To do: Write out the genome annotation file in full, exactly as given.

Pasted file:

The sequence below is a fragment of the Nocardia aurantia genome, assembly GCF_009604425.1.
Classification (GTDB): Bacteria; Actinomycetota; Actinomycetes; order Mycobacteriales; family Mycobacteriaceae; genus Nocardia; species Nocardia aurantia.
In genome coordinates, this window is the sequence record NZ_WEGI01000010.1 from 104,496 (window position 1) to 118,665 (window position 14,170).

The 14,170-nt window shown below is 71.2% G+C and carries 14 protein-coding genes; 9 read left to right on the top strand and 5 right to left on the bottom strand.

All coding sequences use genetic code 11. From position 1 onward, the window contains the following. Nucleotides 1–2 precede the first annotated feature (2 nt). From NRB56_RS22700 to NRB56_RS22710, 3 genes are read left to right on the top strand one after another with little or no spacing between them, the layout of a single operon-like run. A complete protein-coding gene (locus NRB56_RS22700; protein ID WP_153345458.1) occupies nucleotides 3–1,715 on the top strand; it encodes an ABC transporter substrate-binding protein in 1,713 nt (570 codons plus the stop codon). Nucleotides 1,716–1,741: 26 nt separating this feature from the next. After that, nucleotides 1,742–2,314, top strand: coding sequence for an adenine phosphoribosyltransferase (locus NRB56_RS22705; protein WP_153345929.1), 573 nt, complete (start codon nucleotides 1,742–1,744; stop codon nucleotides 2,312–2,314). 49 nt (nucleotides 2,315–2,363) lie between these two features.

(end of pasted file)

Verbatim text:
The sequence below is a fragment of the Nocardia aurantia genome, assembly GCF_009604425.1.
Classification (GTDB): Bacteria; Actinomycetota; Actinomycetes; order Mycobacteriales; family Mycobacteriaceae; genus Nocardia; species Nocardia aurantia.
In genome coordinates, this window is the sequence record NZ_WEGI01000010.1 from 104,496 (window position 1) to 118,665 (window position 14,170).

The 14,170-nt window shown below is 71.2% G+C and carries 14 protein-coding genes; 9 read left to right on the top strand and 5 right to left on the bottom strand.

All coding sequences use genetic code 11. From position 1 onward, the window contains the following. Nucleotides 1–2 precede the first annotated feature (2 nt). From NRB56_RS22700 to NRB56_RS22710, 3 genes are read left to right on the top strand one after another with little or no spacing between them, the layout of a single operon-like run. A complete protein-coding gene (locus NRB56_RS22700; protein ID WP_153345458.1) occupies nucleotides 3–1,715 on the top strand; it encodes an ABC transporter substrate-binding protein in 1,713 nt (570 codons plus the stop codon). Nucleotides 1,716–1,741: 26 nt separating this feature from the next. After that, nucleotides 1,742–2,314, top strand: coding sequence for an adenine phosphoribosyltransferase (locus NRB56_RS22705; protein WP_153345929.1), 573 nt, complete (start codon nucleotides 1,742–1,744; stop codon nucleotides 2,312–2,314). 49 nt (nucleotides 2,315–2,363) lie between these two features.